In Pastures May We Grow

I remember years ago entering my first day of kindergarten holding my father’s hand. Sitting with a puzzle of a lamb, putting the pieces together passing the time in anticipation of further instruction. Not much really has changed- well, in some ways.

I’m still putting the pieces together, a sheep roaming in familiar pastures. But the shepherd has since passed and I’ve grazed alongside different herds, foraging through life’s unchartered territory yet also circling back to what I know, returning to the land we hold most dear, the meadow we call home.

It’s easy to lose track of time as you frolic over the hills and travel forward with your friends. We get comfortable putting the pieces in their rightful place but the instruction is not always clear. Which piece goes where? Do you even have all the pieces?

It’s also not easy to know when to go, when to break from the herd. I went to see Wonder Woman with friends but the screen was dim and I assumed my eyes were at fault. It turned out the projector just needed a new lightbulb. Sometimes we’re not at fault. We just need a lens to see. A light to shine on what’s right in front of us.

In the film, Diana’s mother warns she may never return home if she leaves to help mankind. Diana responds, “Who will I be if I stay?”

Have you ever wondered what’s beyond the pasture? There’s a world you’re waiting for instruction to go see, but you fail to realize the instruction comes from within. The fields are rich with soil that you can grow.

Often, when the shepherd’s crook is stiff without its owner to yield it, we are left confused. Who do we look to for guidance? Without them, are we lost? Burdened by this inescapable emptiness fueled by what could be and where one should be, we are stagnant.

Fear rooted in the unknown and sadness of what once was can be paralyzing. But we can use these feelings to generate possibilities and discover a deeper understanding of the value of our life and the purpose we choose for it.

Life brings great joy as often as it does great pain. Loss occurs on every level, both directly and indirectly. It is in the face of destruction that we are reminded of our human fragility from which we can begin again.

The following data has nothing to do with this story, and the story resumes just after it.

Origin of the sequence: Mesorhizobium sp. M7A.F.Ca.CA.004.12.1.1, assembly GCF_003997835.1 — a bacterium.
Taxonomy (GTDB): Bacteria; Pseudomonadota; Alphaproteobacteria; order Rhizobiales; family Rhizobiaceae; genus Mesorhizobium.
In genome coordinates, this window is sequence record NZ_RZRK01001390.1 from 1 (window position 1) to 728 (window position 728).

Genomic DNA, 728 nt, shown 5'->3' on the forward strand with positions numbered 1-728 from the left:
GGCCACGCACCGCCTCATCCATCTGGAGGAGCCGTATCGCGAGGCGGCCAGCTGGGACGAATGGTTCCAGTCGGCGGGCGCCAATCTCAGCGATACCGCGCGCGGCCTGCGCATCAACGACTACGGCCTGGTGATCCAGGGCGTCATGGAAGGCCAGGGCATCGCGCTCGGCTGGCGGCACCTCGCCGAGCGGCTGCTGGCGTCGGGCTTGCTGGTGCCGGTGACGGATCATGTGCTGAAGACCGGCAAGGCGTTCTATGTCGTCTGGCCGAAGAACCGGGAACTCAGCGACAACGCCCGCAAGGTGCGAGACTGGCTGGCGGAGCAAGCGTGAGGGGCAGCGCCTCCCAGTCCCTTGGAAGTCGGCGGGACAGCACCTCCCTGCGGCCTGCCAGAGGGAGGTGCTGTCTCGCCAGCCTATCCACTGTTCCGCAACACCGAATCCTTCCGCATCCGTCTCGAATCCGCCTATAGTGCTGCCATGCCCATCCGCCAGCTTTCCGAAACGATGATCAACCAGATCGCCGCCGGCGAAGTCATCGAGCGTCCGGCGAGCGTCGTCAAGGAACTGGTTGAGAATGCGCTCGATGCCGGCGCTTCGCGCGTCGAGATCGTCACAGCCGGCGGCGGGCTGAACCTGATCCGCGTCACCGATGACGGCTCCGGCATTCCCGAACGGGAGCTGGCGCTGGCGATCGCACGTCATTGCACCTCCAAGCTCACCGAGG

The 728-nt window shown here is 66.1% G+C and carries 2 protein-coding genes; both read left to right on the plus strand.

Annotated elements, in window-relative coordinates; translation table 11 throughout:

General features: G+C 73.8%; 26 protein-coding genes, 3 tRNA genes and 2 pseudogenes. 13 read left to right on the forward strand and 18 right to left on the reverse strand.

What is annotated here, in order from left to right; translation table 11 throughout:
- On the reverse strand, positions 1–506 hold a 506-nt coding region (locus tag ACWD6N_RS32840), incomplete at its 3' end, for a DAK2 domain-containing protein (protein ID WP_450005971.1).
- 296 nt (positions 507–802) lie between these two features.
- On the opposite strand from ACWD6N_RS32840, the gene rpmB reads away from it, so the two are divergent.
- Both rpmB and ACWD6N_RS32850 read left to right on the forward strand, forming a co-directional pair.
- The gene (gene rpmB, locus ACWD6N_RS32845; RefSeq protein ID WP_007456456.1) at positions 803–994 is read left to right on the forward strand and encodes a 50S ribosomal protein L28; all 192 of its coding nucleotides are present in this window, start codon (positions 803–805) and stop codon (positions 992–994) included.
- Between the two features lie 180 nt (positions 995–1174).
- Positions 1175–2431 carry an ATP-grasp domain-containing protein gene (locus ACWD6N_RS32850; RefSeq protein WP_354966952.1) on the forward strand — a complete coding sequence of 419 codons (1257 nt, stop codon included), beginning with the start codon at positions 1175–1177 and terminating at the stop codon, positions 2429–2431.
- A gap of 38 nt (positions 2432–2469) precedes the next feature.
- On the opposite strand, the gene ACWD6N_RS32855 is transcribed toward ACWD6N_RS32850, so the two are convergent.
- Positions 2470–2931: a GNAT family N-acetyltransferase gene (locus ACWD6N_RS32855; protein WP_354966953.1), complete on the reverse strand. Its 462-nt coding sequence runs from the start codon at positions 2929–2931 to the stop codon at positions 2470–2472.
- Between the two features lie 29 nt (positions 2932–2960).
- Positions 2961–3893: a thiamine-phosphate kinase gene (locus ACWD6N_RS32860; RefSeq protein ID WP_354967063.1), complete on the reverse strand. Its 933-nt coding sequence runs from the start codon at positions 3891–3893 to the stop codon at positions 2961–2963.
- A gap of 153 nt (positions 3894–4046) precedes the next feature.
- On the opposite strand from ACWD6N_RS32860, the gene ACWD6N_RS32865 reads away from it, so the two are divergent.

Moments of pain cause the earth to shake. The familiar becomes dreaded as the land will never be the same. The fields we circle back to will never bear the fruit of past harvest and we must dig deeper to find new soil from which to grow. Or we must leave to make a new home, where we haven’t before.

Whether you physically uproot your life or make choices that alter your course where you are now, the shepherd’s staff is yours to bear. You decide your herd. You decide what you learn from each loss, each tremor in the ground beneath you. The light is there not to guide you but so you may see all there is before you.

And if you stay, who will you be? The losses aren’t supposed to fence you in. Yes, they are scary and especially when people pass, it’s frightening and you feel alone. But they have given you a chance to see their path, not necessarily to follow it, but to learn about what kind of choices you can make and the impact a life can have in influencing others.

You don’t get all the puzzle pieces at once. It’s not that simple. Some days pieces are there and other days they’re gone. I like to think you keep finding them along the way.

When you become weary from doubts and the unknown, cling to your staff and know its within your power to pick up, move and lead. You have a purpose and places to go and pieces to find. Don’t stop now. The mosaic of your life is just getting started.

Anthony Melf seeks purpose and meaning as he grapples with life’s most burning questions i.e. iced coffee or hot? He believes in the worth of each person and the power of self-belief. A proponent of honesty and self-awareness, Anthony sees change as possible wherever you are on your journey. And for your travels, he recommends humor, curiosity and a GPS because even if you feel lost along the way, there's always time to reroute to your destination.

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